Machine learning system identifies new biomarkers to predict strokes

Its implementation is easy because it only requires electrocardiograms which are usually available in most hospitals

23 DECEMBER 2021

Atrial fibrillation is the most common cardiac arrhythmia and can be associated with various life-threatening complications, such as stroke, heart failure, and dementia. Approximately 33 million people worldwide suffer from heart rhythm problems, with the likelihood of being affected increasing with age. It is three to four times more prevalent in patients over 80 than in those aged between 60 to 70.

In Spain, it is present in 17% of the population over 80 years of age, making it a major concern for the health system. But the number of patients may be higher because it is known that one-third of people suffering the condition do not report it to their doctor.


Current methods to detect arrhythmia

The electrocardiogram (ECG) is the main technique for diagnosing heart disease and has been used for more than a century. The Dutch doctor Willem Einthoven received the Nobel Prize in Medicine in 1924 for the invention of the ECG, which over time has proven to be an inexpensive and accessible technique.

In recent years, new quantitative methods for detecting ECG biomarkers have been developed to identify hundreds of measurements using highly sophisticated software. Big data techniques have also been developed to analyse clinical data in cardiology.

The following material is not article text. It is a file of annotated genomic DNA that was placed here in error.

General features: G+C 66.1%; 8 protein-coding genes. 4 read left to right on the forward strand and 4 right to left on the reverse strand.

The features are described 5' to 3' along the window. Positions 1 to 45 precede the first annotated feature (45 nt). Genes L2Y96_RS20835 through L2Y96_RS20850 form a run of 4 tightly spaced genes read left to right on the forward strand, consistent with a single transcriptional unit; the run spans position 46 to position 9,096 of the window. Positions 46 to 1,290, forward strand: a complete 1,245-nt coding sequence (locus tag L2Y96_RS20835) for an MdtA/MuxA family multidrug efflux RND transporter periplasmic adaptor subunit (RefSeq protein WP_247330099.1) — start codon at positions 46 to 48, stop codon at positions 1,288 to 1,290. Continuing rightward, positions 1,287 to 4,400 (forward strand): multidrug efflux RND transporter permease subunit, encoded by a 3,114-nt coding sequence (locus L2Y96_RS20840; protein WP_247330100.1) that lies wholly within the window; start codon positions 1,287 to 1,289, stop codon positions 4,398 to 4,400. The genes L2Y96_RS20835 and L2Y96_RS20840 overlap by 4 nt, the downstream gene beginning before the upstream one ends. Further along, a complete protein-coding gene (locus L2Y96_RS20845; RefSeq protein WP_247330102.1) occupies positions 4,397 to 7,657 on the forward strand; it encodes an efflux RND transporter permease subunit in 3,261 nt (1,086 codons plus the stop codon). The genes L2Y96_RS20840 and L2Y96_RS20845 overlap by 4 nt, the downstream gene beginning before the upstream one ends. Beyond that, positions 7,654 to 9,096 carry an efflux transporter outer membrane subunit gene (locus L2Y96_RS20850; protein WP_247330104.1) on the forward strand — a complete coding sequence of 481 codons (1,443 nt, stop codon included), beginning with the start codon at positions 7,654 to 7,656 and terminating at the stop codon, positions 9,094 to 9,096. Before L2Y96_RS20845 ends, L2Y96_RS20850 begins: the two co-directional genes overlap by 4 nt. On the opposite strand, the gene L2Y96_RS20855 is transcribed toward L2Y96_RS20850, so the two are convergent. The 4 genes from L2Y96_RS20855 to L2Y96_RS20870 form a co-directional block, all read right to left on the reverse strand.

Artificial intelligence that detects fibrillation

Researchers at the Hospital Universitario de La Princesa and its Research Institute have developed a new system of ECG markers to predict the risk of atrial fibrillation. By using machine learning on apparently normal electrocardiograms, hitherto unknown signs have been identified.

The research analyzed 566 parameters of 329,670 ECGs performed on 132,772 patients at the Hospital Universitario de la Princesa and its specialty centre over almost a decade (from 2010 to 2019). New ECG biomarkers for the detection of fibrillary arrhythmia were obtained from the study. Subsequently, the Atrial Fibrillation Automatic Assessment (AFAA) risk score was developed.

Photo: Guillermo J. Ortega on the left and Jesús Jiménez Borreguero on the right

The research team – led by cardiologist Jesús Jiménez Borreguero and physicist Guillermo J. Ortega – published the results in the journal Heart as an original article. The study – for which they have already applied for a patent – has project funding from the Carlos III Institute’s Health Research Funds. Doctors Ancor Sanz and Alberto Cecconi are also co-inventors and participated in the patent application. The cardiologists Alberto Vera, Fernando Alfonso, and Juan Miguel Camarasaltas, the latter from the IT service, also collaborated.